Good Morning Flinty! If there was an award for the most changed Man in his lifetime, both emotionally, mentaly & spiritually, you very well might claim it!

I used to say that most people were Human-Doings, instead of Human-Beings. In some ways it serves a purpose. If one stays BUSY enough, one does not have to think or feel, anything?

I used to be one of those people too, on the fast tract. I couldn't squeeze enough things into one day.

Now, I am lucky to get a few chores done, and maybe one fun thing a week, but it is O.K. I got the big Stop-Sign in the sky. Some people get this if they don't slow down enough to really listen, I guess I was one of those people!

My Grandmother, was hands down the Matriarc of our Family. She just died in 1998. She was born in 1890 Yes, she had, an extremely long life. But our extended family pretty much fell apart after her death. No more family reunions, no more visiting Oklahoma City.

I must (and do) make an effort to stay in touch with as many family members as possible, we are really spread out across the Country!

Being a Human Being, instead of a Human Doing isn't that bad. Besides it is what we were meant to be.

Joanne D. Kiggins said...

It wasn't until I read your post, that I realized I WAS 20 when my grandmother died. I knew she'd been gone 35 years, but it never occurred to me until now that I was Stef's age when Grandma died. My grandmother was the only grandparent I knew, and it broke my heart when she died. Now, I feel even sadder for Stef, because I know how it affected me at that age. :(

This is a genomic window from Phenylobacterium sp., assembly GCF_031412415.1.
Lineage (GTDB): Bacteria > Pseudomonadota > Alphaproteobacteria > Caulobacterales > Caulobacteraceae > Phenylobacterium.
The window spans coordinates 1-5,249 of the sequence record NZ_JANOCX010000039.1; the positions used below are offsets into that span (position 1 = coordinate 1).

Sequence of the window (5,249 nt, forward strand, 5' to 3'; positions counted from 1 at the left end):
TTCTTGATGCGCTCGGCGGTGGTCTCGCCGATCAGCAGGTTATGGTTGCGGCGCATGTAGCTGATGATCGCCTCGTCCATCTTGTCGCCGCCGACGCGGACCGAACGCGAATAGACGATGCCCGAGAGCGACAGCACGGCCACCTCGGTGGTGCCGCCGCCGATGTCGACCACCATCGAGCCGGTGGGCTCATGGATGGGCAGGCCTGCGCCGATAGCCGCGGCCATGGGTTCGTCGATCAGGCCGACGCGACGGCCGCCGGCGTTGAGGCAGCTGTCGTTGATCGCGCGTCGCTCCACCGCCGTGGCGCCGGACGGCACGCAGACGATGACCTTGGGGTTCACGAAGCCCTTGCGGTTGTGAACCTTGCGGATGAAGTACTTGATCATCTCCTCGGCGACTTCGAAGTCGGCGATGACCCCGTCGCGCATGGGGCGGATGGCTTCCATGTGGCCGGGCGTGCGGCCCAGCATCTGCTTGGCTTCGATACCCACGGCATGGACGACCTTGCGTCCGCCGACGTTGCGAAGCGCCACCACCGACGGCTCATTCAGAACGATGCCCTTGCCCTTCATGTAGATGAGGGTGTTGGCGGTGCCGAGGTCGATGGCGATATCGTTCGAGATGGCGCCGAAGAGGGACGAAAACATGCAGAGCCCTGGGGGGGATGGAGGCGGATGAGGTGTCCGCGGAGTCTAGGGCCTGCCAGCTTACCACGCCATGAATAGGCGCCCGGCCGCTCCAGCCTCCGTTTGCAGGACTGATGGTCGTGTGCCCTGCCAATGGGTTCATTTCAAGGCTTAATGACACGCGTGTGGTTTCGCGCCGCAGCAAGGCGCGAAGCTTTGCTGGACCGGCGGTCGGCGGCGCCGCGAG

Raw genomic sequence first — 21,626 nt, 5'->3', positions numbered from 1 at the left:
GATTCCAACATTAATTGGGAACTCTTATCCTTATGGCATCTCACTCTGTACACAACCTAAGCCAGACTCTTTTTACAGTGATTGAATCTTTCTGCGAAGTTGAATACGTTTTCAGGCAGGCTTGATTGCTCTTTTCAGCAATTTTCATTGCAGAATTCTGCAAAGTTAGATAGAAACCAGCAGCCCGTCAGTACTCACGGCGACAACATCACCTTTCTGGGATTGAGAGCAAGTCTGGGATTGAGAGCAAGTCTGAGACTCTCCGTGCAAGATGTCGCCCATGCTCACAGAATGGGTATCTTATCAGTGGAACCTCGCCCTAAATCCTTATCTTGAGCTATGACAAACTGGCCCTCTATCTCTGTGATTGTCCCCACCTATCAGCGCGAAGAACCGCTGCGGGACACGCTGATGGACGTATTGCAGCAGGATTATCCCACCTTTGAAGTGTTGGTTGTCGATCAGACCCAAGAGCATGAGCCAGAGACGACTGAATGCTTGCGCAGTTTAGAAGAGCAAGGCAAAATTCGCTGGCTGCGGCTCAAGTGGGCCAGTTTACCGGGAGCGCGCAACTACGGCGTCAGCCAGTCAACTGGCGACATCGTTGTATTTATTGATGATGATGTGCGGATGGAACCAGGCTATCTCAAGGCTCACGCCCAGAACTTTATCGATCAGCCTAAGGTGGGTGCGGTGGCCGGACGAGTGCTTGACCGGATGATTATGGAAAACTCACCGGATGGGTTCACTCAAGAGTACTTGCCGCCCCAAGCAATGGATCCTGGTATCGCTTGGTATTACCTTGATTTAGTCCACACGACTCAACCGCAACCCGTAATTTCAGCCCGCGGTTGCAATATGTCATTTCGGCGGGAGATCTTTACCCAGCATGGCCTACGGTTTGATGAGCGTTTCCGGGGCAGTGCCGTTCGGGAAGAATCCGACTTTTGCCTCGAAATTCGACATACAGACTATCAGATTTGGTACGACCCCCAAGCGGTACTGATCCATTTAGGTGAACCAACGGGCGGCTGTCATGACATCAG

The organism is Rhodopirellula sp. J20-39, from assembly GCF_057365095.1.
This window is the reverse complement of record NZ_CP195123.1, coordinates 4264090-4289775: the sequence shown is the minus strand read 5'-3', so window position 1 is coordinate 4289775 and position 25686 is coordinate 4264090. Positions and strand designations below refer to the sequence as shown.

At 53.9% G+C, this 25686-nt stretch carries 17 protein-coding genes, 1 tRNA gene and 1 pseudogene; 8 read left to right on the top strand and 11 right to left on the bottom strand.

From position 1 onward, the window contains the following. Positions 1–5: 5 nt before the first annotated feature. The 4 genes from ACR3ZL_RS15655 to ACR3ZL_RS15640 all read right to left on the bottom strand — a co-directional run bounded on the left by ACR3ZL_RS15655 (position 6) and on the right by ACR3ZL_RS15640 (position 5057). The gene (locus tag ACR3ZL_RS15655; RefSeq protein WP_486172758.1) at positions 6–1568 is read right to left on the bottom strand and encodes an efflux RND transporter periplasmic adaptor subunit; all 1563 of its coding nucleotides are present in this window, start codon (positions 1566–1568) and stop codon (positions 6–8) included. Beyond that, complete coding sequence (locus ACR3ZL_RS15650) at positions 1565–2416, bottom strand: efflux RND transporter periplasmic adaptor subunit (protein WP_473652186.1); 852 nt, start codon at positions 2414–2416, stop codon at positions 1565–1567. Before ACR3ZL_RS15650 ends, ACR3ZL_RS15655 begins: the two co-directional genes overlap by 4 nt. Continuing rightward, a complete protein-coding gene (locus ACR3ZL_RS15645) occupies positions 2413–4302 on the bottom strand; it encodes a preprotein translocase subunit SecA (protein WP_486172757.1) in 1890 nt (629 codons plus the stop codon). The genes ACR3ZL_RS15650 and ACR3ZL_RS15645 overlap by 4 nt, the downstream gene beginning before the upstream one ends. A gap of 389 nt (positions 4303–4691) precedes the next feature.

Lori1955 said...

Oh I can just picture you in a tweed coat with a pipe. It would have suited you, I think.

I was 22 when i lost my father. Looking back on it now, I can see how it changed the whole course of my life. When I think about the grief I had then compared to the grief I now have, I think that the biggest difference is that back then, I was not prepared for it. It was my first grief.

nancy said...

great post terry. even as i wrote my post i did not realize that i was 21 when my grandmother who i mentioned in my post died. i still can remember her death like it happened last year.

i too had to chuckle as you described yourself in your tweed jacket with the suede patches. SO you!

Chris said...

I was 20 and had just had my baby when my grandma had a stroke. She lived a year and died. Grandma and I were so close. I adored her like Sted does Nonna. My world came toa screeching hault the day Grandma died. That lady was my reasoner, my mentor, my go to girl and she was gone. I miss her still, to this day but I can now smile at the memories that once caused so much pain. I pray for that for Stef as time goes by.

~Betsy said...

I was only 19 when both of my maternal grandparents died. My grandfather died in January and my grandmother in May of 1982. Two days before my grandmother passed, my then boyfriend (who is now my husband) had a terrible car accident. He broke both femurs and was life flighted to a hospital in Pittsburgh. He nearly died twice.

I remember the devastation I felt when my grandfather passed - he was such a special person. But sadly, when my grandmother died, I was tossed into a fog. I spent all day at the hospital, left for the viewings and funeral and then back again to the hospital. It was a terrible time and is still a big blur.

Like Chris, I am also finally at the point where the fond memories of my grandparents over run the sadness. It didn't take 25 years, but it did take a very long time.

My thoughts and prayers are with Stef.

steflovesnonna said...

Thanks for making this post. I had to go back and read a lot of yours because I have not had time to keep up. I wonder what Terry was like at 20. I know I am not the normal 20 year old kid. I know this because when I am around friends I can see it. Thanks for thinking about me friend.

ps I am so glad I made you watch Lion King! lol